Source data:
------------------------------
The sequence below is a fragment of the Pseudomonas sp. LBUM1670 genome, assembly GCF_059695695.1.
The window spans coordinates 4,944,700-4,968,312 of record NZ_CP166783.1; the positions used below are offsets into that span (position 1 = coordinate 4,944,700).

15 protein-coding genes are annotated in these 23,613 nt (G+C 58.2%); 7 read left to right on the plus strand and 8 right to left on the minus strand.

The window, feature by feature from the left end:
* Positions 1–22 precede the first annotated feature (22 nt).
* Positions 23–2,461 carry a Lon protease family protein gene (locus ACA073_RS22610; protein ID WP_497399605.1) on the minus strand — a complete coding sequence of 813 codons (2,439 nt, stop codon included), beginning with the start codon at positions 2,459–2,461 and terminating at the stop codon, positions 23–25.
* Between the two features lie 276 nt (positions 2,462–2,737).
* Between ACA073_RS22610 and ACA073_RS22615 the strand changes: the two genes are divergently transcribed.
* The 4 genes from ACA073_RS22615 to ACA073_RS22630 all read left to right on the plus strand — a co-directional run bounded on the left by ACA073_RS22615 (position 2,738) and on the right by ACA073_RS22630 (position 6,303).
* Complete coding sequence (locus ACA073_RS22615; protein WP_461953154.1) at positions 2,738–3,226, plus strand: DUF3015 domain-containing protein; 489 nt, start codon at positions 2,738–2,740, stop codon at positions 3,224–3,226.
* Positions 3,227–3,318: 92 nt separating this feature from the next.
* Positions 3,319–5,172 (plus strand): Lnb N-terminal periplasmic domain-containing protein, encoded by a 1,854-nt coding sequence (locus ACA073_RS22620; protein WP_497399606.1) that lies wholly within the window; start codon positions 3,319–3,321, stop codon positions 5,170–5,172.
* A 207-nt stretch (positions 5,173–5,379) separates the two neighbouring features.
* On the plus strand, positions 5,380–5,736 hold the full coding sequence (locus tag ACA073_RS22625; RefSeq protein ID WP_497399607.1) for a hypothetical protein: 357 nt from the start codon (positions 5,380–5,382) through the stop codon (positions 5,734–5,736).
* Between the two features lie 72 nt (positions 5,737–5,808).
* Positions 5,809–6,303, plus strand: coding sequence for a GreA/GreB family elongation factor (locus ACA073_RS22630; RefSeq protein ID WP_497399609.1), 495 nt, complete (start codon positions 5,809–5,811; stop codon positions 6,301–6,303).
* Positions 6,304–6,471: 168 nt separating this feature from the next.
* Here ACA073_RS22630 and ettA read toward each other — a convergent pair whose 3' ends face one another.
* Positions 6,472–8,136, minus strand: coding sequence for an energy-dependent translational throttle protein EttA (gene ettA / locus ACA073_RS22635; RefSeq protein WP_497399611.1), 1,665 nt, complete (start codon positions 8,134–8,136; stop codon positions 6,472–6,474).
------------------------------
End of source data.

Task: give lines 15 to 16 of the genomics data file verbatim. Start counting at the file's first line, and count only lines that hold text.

* Between the two features lie 72 nt (positions 5,737–5,808).
* Positions 5,809–6,303, plus strand: coding sequence for a GreA/GreB family elongation factor (locus ACA073_RS22630; RefSeq protein ID WP_497399609.1), 495 nt, complete (start codon positions 5,809–5,811; stop codon positions 6,301–6,303).